On Nov. 30, Steven Mnuchin seemed to confirm what Fannie Mae and Freddie Mac investors had hoped for following Donald Trump's surprise win earlier in the month: The new administration would try to release the beleaguered agencies from conservatorship.
"We've got to get Fannie and Freddie out of government ownership," the nominee for Treasury secretary said during a Fox Business interview, responding to whether he would try to have the two government-sponsored enterprises privatized. "We'll make sure that when they're restructured, they'll be safer and they don't get taken over again, but [we've] got to get them out of government control."
The GSEs' shares, which had risen when Trump was declared president-elect, jumped again to nearly triple their pre-election prices following Mnuchin's statement.
While Munchin's comments galvanized shareholders, remaking the housing market — which relies on a broad GSE presence to keep mortgage rates low and de-risk home loans — remains a difficult task, experts say. The conversation in Washington about GSE reform has shifted to the right, with a dialogue emerging between a group of lawmakers who want Fannie and Freddie eliminated without replacement and another faction who would see them wound down but replaced with a different model for supporting the housing market.
Neither idea resembles a "recap and release" plan, in which the two agencies would exit conservatorship and be allowed to recapitalize, or rebuild the profits and capital they currently send directly to Treasury. This idea — simply returning Fannie and Freddie to the way they were before the crisis, without any substantial reform to show for the years they spent in conservatorship — has little support among Republicans in Congress, Jim Parrott, a senior fellow at the Urban Institute and former economic adviser in the Obama administration, said in an interview.
Rather, Parrott said, if a solution emerges in 2017 it will likely fall between two proposals. One is a comparatively moderate plan supported by Republican Sen. Michael Crapo of Idaho and Tim Johnson, the South Dakota Democrat and former senator, that would replace the GSEs with a single agency, a private capital buffer and an explicit government guarantee to cover catastrophic losses. The other position, held by Rep. Jeb Hensarling, R-Texas, and others, calls for housing finance to be a fully private market without a government-sponsored presence.
Both ideas were presented in Congress in 2013 but did not advance to the floor.
"So legislative reform is likely to be played out in a dialogue between those two groups. How does that anti-government influence affect more mainstream views of reform?" Parrott said. "And then the x-factor is where the Trump administration falls in all of this."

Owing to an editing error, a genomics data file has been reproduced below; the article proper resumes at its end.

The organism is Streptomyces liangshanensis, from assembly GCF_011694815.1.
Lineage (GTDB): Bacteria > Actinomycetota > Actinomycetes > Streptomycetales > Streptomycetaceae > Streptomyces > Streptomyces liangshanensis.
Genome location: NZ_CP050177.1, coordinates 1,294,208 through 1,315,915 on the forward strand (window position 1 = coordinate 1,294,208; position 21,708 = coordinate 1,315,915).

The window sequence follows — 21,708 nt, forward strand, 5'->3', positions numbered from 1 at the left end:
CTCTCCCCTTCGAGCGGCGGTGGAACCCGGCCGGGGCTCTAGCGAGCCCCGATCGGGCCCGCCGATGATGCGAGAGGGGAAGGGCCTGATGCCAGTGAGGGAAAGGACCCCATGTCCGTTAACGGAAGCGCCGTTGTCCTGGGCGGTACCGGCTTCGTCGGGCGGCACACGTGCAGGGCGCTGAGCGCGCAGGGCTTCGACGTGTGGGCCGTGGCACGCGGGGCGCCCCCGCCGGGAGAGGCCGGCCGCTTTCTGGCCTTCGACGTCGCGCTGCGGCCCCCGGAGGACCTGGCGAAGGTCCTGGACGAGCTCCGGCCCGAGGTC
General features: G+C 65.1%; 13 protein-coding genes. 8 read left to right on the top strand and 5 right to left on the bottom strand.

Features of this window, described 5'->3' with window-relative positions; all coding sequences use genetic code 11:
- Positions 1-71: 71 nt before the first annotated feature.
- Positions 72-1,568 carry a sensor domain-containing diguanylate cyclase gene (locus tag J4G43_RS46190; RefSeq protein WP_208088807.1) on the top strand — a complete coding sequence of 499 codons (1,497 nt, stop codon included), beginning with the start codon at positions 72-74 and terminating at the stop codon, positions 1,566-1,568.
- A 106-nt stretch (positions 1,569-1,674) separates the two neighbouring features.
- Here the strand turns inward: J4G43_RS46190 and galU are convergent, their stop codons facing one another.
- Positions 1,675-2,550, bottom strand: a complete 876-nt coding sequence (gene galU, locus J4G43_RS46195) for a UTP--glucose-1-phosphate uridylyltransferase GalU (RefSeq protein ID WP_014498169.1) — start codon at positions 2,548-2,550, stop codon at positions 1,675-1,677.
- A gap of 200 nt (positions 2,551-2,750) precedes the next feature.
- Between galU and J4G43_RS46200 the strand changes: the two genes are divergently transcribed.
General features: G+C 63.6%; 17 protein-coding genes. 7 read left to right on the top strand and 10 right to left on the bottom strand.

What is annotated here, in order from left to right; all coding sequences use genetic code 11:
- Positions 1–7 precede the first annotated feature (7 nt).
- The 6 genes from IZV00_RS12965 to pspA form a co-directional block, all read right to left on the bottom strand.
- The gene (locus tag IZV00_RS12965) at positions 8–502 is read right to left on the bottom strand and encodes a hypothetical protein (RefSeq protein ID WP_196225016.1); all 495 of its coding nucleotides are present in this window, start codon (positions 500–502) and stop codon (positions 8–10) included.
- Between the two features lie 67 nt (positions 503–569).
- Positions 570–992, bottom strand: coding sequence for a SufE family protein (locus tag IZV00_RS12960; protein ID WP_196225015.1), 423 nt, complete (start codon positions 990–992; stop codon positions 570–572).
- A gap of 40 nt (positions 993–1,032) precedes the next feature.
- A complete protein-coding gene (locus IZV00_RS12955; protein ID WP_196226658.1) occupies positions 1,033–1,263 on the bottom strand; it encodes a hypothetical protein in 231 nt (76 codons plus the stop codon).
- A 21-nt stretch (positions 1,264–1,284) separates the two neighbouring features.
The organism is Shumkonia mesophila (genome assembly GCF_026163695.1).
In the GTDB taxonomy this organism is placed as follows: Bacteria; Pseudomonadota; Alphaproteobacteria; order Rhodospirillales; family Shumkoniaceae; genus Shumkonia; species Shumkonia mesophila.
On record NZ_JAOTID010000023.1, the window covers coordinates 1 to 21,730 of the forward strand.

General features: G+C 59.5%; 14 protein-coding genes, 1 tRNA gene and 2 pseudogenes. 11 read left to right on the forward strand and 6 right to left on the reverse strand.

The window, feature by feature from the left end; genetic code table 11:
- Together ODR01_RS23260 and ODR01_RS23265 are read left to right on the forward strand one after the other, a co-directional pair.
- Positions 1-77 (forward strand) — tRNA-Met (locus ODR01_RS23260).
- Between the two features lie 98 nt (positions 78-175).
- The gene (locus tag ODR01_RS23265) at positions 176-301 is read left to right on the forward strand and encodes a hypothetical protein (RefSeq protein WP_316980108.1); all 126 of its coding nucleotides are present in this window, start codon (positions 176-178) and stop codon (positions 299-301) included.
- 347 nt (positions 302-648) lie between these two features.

Mnuchin's comments were viewed by shareholders as aligning more with a recap-and-release plan, which, if realized, would immediately drive up the value of those shares. While both GSEs are quasi-government entities, they also have common shareholders, who have waged a yearslong campaign in court to reverse a part of the GSEs' conservatorship structure that forces them to send all profit above a set amount to Treasury in the form of a dividend. The amount of capital the GSEs are allowed to keep has declined each year and is set to hit zero in 2018. The agencies are able to draw on Treasury funds if they declare a negative net worth, a scenario that grows more likely as their capital shrinks.
While a recap-and-release solution has little to no support among Republicans in Congress, the Treasury Department could act on its own to undo the so-called profit sweep agreement that siphons capital from the GSEs. However, the Federal Housing Finance Agency, an independent agency not under Treasury's purview, is their direct regulator, and FHFA Director Mel Watt, a Democrat, could resist unilateral action from Treasury, Moody's wrote in a Dec. 5 report.
"Mr. Watt has given no indication that he believes the GSEs are healthy enough to end conservatorship," Moody's analyst Brian Harris wrote. Watt's term ends in 2019.
But Mnuchin may be forced into action by one of the Trump administration's top priorities: lowering the corporate tax rate in the U.S. from 35%, where it currently stands, to 15%. In annual filings to the SEC made in February, both Fannie and Freddie cited a lower corporate tax rate as a risk factor because the lower rate would lower the value of each agency's net deferred tax assets.
"The deferred tax asset has to be recalculated on a present-value basis, and that will result in a clear charge to the earnings of both companies" if the corporate rate is lowered, Rafferty Capital Markets analyst Richard Bove said in an interview. Fannie and Freddie had about $35.10 billion and $18.73 billion, respectively, in net deferred tax assets as of Sept. 30, according to the companies' most recent quarterly filings. Each will receive a capital base of only $600 million for each quarter of 2017, according to their agreement with Treasury.
Other accounting losses also could occur, as they did in the third quarter of 2015 and the first quarter of 2016, when Freddie declared net losses but avoided a Treasury draw because its net worth was still positive.
In the meantime, the FHFA expects Fannie and Freddie to continue on the path laid out in its annual scorecard, which it uses to evaluate the GSEs. The 2017 scorecard, released Dec. 15, lists expanding liquidity in the housing market, reducing taxpayer risk through credit-risk transfers to the private sector, and building out the common securitization platform for issuing new mortgage-backed securities as the GSEs' core duties for the year.